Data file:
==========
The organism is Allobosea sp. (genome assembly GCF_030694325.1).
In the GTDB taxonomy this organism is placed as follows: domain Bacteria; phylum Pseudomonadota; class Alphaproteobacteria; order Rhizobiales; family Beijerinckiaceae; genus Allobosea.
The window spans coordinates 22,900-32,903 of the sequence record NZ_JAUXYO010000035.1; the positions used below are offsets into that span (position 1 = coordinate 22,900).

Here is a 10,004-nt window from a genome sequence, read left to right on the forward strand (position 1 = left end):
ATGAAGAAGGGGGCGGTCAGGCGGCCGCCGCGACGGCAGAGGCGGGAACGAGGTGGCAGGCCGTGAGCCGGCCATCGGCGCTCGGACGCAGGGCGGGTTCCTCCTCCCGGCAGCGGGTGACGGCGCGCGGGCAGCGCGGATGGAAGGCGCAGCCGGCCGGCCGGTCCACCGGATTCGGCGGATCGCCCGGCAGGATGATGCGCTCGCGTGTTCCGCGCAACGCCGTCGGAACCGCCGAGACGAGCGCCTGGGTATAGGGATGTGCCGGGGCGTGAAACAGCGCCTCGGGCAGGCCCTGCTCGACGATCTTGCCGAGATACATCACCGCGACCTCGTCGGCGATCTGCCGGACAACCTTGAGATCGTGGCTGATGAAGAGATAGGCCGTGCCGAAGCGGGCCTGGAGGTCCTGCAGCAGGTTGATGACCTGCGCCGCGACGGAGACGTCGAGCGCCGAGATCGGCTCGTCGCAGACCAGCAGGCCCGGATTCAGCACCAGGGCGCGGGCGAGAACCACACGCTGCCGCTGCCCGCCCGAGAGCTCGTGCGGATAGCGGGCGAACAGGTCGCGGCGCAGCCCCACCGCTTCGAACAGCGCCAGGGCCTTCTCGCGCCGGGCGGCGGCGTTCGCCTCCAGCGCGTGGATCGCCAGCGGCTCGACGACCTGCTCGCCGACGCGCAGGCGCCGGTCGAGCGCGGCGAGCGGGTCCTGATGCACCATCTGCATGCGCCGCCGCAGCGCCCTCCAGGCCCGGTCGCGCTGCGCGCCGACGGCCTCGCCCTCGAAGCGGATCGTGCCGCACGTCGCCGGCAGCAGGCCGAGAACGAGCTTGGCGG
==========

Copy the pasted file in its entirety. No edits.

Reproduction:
The organism is Allobosea sp. (genome assembly GCF_030694325.1).
In the GTDB taxonomy this organism is placed as follows: domain Bacteria; phylum Pseudomonadota; class Alphaproteobacteria; order Rhizobiales; family Beijerinckiaceae; genus Allobosea.
The window spans coordinates 22,900-32,903 of the sequence record NZ_JAUXYO010000035.1; the positions used below are offsets into that span (position 1 = coordinate 22,900).

Here is a 10,004-nt window from a genome sequence, read left to right on the forward strand (position 1 = left end):
ATGAAGAAGGGGGCGGTCAGGCGGCCGCCGCGACGGCAGAGGCGGGAACGAGGTGGCAGGCCGTGAGCCGGCCATCGGCGCTCGGACGCAGGGCGGGTTCCTCCTCCCGGCAGCGGGTGACGGCGCGCGGGCAGCGCGGATGGAAGGCGCAGCCGGCCGGCCGGTCCACCGGATTCGGCGGATCGCCCGGCAGGATGATGCGCTCGCGTGTTCCGCGCAACGCCGTCGGAACCGCCGAGACGAGCGCCTGGGTATAGGGATGTGCCGGGGCGTGAAACAGCGCCTCGGGCAGGCCCTGCTCGACGATCTTGCCGAGATACATCACCGCGACCTCGTCGGCGATCTGCCGGACAACCTTGAGATCGTGGCTGATGAAGAGATAGGCCGTGCCGAAGCGGGCCTGGAGGTCCTGCAGCAGGTTGATGACCTGCGCCGCGACGGAGACGTCGAGCGCCGAGATCGGCTCGTCGCAGACCAGCAGGCCCGGATTCAGCACCAGGGCGCGGGCGAGAACCACACGCTGCCGCTGCCCGCCCGAGAGCTCGTGCGGATAGCGGGCGAACAGGTCGCGGCGCAGCCCCACCGCTTCGAACAGCGCCAGGGCCTTCTCGCGCCGGGCGGCGGCGTTCGCCTCCAGCGCGTGGATCGCCAGCGGCTCGACGACCTGCTCGCCGACGCGCAGGCGCCGGTCGAGCGCGGCGAGCGGGTCCTGATGCACCATCTGCATGCGCCGCCGCAGCGCCCTCCAGGCCCGGTCGCGCTGCGCGCCGACGGCCTCGCCCTCGAAGCGGATCGTGCCGCACGTCGCCGGCAGCAGGCCGAGAACGAGCTTGGCGG